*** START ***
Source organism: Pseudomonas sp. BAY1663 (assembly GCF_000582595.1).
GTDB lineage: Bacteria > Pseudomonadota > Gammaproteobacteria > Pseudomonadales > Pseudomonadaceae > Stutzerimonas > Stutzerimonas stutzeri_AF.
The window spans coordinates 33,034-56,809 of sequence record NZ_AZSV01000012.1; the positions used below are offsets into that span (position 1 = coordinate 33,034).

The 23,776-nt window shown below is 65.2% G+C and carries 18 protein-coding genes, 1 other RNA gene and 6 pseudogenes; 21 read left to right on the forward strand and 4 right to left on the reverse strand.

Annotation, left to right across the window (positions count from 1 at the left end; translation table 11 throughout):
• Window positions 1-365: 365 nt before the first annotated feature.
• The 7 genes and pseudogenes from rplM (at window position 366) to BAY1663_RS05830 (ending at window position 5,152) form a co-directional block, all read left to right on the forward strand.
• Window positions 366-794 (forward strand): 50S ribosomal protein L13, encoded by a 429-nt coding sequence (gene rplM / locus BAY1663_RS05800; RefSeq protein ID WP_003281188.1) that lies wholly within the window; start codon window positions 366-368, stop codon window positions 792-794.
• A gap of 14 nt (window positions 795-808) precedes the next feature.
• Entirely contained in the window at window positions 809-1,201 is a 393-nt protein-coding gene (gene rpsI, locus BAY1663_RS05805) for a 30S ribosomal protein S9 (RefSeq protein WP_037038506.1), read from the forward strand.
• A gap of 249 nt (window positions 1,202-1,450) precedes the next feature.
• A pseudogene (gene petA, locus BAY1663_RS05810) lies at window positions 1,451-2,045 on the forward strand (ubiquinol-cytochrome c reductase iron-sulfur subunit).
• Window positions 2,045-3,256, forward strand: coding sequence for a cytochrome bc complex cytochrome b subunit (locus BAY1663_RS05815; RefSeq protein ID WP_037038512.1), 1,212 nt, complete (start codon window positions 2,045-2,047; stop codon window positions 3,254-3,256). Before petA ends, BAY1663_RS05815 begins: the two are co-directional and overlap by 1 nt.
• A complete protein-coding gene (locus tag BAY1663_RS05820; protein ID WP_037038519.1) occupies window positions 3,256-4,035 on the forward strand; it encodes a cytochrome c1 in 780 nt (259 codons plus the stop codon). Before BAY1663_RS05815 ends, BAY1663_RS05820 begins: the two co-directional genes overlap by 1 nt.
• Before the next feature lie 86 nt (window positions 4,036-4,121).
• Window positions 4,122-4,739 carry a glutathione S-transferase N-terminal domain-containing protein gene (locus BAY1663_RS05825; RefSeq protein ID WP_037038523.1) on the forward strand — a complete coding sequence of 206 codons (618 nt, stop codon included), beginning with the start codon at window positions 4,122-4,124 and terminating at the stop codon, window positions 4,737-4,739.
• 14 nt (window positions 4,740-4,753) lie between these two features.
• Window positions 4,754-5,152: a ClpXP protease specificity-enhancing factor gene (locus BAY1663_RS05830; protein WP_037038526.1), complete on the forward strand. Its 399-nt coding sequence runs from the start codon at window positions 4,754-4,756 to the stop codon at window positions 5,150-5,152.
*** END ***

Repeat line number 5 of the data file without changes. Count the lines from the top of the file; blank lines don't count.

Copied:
Annotation, left to right across the window (positions count from 1 at the left end; translation table 11 throughout):